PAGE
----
Is it possible to improve on the classic bread-and-butter pudding? The version documented by 19th-century domestic goddess Isabella Beeton, with bread and currants, vanilla and nutmeg?
It might be heresy to suggest it, but in this case we respectfully argue that the answer might be “yes”.
If you are of the school for whom there can never be enough chocolate, this rich but super-simple crowd pleaser is one of many delicious ways to use up any brioche you might have left over from our take on the great Gaston Lenôtre’s brilliantly buttery version on page 32.
Lesley emphasises that the brioche or bread you use should be slightly stale. If it’s on the dry side, it will do a much better job of soaking up the eggy, milky liquid you’ve concocted in the Thermomix, which becomes a creamy, decadently chocolate-spiked custard as the pudding bakes.
Using stale brioche or bread is very much in the spirit of Mrs Beeton—her 1861 cookery opus was titled A Book of Household Management and had an emphasis on thrift and avoiding waste. Mrs Beeton was not averse to a little tinkering: her original recipe suggests that cooks could, should they choose, add cream, candied peel, or “more eggs than stated”.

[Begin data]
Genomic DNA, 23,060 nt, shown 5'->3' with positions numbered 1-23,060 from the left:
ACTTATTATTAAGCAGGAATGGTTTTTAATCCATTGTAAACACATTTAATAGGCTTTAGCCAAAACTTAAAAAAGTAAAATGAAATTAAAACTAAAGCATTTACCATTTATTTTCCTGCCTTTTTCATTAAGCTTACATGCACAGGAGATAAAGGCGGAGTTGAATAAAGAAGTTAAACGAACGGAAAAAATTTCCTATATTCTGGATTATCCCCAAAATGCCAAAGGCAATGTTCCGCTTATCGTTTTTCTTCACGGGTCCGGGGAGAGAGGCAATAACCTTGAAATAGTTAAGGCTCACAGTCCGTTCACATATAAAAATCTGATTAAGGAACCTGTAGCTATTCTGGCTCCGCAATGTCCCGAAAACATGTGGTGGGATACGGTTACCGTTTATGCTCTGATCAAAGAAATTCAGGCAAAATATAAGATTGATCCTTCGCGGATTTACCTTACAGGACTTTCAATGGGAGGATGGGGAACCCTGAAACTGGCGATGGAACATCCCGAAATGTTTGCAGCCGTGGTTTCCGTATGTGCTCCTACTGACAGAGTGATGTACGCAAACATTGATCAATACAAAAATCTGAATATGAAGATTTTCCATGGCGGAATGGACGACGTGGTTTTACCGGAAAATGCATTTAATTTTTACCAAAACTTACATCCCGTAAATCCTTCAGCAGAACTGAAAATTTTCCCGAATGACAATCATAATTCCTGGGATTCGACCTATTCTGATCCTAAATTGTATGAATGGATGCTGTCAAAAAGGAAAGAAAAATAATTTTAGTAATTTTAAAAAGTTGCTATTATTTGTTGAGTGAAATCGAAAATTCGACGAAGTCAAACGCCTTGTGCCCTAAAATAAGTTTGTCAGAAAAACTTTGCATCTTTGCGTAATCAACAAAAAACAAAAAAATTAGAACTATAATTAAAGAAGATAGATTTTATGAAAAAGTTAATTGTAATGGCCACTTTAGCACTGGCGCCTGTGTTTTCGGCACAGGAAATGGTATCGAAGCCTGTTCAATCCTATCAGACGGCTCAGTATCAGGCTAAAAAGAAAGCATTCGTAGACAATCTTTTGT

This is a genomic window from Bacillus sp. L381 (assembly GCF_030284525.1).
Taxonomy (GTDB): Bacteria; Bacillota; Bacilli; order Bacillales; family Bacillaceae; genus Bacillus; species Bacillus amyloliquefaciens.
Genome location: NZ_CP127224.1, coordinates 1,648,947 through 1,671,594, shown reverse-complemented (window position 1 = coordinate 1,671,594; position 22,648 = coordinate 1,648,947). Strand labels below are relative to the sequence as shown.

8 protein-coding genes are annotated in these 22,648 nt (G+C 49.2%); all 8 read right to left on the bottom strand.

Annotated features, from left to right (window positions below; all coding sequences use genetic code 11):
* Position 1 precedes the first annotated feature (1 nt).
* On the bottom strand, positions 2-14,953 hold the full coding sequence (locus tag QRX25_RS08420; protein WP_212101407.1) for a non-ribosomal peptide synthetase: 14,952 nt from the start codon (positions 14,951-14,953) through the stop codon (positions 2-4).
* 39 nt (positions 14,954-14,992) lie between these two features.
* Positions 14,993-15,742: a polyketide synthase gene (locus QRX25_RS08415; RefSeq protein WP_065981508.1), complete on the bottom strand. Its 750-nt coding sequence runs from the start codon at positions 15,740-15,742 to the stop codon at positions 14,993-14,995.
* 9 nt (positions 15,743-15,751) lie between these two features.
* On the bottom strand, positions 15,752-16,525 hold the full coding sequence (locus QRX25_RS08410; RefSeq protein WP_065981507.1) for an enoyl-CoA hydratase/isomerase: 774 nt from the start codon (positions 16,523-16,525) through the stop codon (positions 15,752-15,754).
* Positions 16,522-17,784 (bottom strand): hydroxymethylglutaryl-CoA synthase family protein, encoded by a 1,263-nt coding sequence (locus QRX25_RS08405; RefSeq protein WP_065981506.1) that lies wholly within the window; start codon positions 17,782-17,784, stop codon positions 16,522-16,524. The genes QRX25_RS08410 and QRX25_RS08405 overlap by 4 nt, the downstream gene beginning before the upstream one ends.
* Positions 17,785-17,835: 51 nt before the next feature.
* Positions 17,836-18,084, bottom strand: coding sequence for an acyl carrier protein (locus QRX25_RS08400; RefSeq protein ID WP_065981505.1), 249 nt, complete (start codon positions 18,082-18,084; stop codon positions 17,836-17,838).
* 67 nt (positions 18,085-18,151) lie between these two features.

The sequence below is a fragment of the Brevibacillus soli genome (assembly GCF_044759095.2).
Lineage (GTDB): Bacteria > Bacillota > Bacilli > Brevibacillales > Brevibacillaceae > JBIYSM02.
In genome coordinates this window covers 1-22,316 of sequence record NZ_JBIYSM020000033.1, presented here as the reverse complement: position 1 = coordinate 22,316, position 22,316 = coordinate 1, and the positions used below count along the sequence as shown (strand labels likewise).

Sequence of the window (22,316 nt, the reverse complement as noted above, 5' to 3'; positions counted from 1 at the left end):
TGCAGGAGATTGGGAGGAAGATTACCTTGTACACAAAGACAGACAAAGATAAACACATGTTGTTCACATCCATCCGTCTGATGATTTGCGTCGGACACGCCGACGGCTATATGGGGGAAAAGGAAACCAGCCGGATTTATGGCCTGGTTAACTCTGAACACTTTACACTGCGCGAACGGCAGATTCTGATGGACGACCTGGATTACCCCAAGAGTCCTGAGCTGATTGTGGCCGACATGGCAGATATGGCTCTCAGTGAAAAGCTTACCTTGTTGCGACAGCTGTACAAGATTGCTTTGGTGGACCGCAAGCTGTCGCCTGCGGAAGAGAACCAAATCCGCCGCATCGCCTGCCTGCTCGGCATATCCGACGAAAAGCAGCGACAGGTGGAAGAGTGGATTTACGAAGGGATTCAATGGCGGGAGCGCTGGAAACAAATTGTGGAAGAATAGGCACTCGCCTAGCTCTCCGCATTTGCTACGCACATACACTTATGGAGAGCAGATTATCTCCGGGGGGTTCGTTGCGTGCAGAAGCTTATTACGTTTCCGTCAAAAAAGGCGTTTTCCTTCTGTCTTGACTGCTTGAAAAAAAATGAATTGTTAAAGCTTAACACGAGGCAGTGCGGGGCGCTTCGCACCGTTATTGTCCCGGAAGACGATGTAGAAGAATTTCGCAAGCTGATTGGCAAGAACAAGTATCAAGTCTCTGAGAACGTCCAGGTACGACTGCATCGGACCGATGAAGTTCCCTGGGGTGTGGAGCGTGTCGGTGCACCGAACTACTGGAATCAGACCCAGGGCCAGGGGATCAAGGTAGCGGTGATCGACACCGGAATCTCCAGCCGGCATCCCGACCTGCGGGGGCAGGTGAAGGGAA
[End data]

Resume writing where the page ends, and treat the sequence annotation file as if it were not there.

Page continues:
If you ate all your home-made brioche while it was still fresh and pliable there’s no need to miss out. As Lesley Russell says: “If you haven’t made your own brioche don’t despair—use a bought brioche loaf, or substitute good quality white bread.”
- Heat the oven to 175C fan-forced. Select an ovenproof dish 1.5 litre capacity.
- Place the eggs, sugar and milk into the mixing bowl. Mix together 3 minutes/37 degrees/speed 3.
- Cut the brioche slices in half or into quarters if they are large. Generously dredge the base of the dish with cocoa then lay in half the brioche pieces. You might have to trim them to fit the base of the dish.
- Dredge the again with cocoa and scatter over the chocolate and raisins, if using.
- Top with a second layer of brioche.
- Pour the egg mixture in so the dish is half full, then allow it to stand for a few minutes so the brioche absorbs the liquid. Pour in the remaining mixture when there is room. Dredge with more cocoa, then a little extra sugar.
- Bake in the centre of the oven for 50–60 minutes. The pudding will puff up and will be set in the centre. A small knife into the centre should come out clean.
- Allow the pudding to settle and cool before serving. Serve it warm or cold with a pour of cream.